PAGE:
91 Indiana Law Journal 597 (2016)
With lifestyle-related disease on the rise and an increasing number of employers being held responsible for providing health insurance to their employees, we as a society have incentives to promote wellness, even if only to cut health care costs. Part I of this Note outlines a brief history of employer-provided wellness benefits and provides a concise summary of the employer-provided wellness benefits available. Part II analyzes the relevant federal income tax law, specifically, the fringe benefits provision of the Internal Revenue Code, and concludes that under existing tax law, on-premises gym facilities do not yield any taxable income to employees, but employer-subsidized, off-premises gym memberships do. Finally, Part III outlines the benefits of using the tax code to incentivize behavior and advocates that, in order to incentivize the distribution and use of employer-provided wellness benefits--specifically, subsidized health club memberships--these benefits should not be included in gross income, as it is used to calculate federal income tax consequences.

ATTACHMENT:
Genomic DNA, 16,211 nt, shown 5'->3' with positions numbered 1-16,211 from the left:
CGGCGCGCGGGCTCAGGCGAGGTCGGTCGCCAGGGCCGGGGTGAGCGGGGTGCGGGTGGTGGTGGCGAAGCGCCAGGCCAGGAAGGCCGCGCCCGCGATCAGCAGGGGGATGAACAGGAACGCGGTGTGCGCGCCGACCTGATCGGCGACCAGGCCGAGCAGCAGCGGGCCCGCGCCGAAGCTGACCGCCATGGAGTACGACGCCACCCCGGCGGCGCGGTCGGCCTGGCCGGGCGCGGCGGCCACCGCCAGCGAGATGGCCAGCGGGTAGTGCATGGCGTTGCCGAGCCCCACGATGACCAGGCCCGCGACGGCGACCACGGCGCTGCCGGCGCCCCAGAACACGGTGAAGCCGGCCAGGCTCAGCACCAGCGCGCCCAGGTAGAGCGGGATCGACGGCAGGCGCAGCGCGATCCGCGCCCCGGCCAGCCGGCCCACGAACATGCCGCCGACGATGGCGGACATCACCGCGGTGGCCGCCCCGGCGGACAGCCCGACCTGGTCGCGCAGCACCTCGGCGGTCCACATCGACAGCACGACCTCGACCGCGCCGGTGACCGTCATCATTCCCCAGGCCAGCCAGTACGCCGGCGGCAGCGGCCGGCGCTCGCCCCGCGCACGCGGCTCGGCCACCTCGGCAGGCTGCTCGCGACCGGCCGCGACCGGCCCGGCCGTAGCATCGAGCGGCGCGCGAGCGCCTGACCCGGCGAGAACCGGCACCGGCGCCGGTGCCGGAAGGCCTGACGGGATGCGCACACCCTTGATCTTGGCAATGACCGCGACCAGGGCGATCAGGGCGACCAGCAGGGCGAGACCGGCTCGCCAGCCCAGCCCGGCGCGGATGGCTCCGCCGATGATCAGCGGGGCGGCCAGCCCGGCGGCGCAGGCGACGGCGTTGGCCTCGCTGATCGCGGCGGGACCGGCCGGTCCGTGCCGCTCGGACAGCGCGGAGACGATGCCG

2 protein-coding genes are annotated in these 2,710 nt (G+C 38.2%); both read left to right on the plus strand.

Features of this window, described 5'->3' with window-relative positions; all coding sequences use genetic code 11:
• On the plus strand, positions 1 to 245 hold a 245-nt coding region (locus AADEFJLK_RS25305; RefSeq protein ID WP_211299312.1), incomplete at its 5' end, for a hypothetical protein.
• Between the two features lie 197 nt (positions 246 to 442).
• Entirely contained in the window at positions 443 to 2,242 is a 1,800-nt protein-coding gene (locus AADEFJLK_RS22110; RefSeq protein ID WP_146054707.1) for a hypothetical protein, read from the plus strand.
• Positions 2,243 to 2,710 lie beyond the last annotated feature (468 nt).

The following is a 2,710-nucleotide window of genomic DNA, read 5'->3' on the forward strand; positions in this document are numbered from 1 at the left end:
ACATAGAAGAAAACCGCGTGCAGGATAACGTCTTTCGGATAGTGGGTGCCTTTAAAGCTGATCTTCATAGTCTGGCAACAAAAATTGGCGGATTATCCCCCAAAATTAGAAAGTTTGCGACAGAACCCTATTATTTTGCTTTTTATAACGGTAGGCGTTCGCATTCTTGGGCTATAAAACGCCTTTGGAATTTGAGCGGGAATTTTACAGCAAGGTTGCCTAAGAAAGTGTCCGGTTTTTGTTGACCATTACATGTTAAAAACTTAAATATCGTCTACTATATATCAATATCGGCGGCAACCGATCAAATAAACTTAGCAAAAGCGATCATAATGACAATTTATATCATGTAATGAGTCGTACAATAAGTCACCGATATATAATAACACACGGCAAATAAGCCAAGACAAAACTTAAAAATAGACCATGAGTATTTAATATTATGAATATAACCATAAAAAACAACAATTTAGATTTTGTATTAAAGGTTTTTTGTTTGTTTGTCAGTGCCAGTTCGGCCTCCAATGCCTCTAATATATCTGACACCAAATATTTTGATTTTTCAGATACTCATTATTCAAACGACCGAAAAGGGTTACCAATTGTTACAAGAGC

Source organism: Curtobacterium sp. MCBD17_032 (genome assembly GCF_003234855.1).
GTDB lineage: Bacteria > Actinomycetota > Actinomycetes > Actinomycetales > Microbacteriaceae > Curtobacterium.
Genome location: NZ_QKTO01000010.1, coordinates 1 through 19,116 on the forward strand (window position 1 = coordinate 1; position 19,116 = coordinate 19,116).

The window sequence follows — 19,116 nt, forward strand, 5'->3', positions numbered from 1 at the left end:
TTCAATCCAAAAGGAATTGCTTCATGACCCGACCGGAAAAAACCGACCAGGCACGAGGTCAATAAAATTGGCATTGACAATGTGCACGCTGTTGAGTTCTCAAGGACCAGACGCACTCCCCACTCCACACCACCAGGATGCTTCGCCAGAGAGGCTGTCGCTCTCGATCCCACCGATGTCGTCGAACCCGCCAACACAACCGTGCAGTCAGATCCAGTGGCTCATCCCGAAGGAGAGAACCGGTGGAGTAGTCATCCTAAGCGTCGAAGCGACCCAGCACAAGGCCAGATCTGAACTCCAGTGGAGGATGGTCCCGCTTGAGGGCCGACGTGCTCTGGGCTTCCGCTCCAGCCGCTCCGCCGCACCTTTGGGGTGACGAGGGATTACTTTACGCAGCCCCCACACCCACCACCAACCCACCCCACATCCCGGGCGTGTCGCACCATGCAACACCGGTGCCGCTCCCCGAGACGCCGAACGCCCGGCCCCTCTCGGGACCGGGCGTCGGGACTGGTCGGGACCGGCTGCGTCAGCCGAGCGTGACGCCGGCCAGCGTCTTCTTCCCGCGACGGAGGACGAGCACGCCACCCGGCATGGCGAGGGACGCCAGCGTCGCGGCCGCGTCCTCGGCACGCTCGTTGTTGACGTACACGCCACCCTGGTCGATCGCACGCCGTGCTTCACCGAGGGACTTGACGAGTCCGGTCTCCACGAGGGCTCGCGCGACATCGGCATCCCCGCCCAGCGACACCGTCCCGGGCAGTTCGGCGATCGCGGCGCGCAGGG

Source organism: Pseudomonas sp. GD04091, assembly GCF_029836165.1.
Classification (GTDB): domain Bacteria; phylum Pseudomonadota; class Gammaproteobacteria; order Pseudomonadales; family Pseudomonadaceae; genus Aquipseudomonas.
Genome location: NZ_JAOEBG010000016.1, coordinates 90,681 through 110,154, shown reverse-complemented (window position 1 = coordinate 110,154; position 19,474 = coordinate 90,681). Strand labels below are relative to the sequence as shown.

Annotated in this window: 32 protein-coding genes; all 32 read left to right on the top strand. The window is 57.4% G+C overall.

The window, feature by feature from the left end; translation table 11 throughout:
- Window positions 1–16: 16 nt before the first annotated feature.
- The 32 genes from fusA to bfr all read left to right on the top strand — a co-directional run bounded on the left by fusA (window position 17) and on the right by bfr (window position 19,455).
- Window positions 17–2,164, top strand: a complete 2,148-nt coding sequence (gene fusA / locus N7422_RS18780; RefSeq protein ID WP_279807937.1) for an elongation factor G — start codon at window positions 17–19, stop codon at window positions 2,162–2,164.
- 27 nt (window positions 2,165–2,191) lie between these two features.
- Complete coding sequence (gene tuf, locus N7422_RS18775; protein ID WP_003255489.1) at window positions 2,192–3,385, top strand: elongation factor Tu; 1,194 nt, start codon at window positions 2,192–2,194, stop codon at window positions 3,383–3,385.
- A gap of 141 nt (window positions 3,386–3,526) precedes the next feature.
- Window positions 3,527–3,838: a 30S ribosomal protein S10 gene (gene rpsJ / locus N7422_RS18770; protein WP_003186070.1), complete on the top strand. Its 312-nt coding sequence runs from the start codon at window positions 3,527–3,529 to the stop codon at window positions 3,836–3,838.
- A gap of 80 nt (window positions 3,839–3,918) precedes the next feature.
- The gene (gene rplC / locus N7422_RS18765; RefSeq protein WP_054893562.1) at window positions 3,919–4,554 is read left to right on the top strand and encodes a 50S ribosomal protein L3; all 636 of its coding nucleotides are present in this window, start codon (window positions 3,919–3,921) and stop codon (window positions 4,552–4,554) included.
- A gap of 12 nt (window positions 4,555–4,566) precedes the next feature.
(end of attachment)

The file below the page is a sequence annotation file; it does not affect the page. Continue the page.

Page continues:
Shepherd, Hilary R.
"It Saves To Be Healthy: Using the Tax Code To Incentivize Employer-Provided Wellness Benefits,"
Indiana Law Journal: Vol. 91
, Article 11.
Available at: http://www.repository.law.indiana.edu/ilj/vol91/iss2/11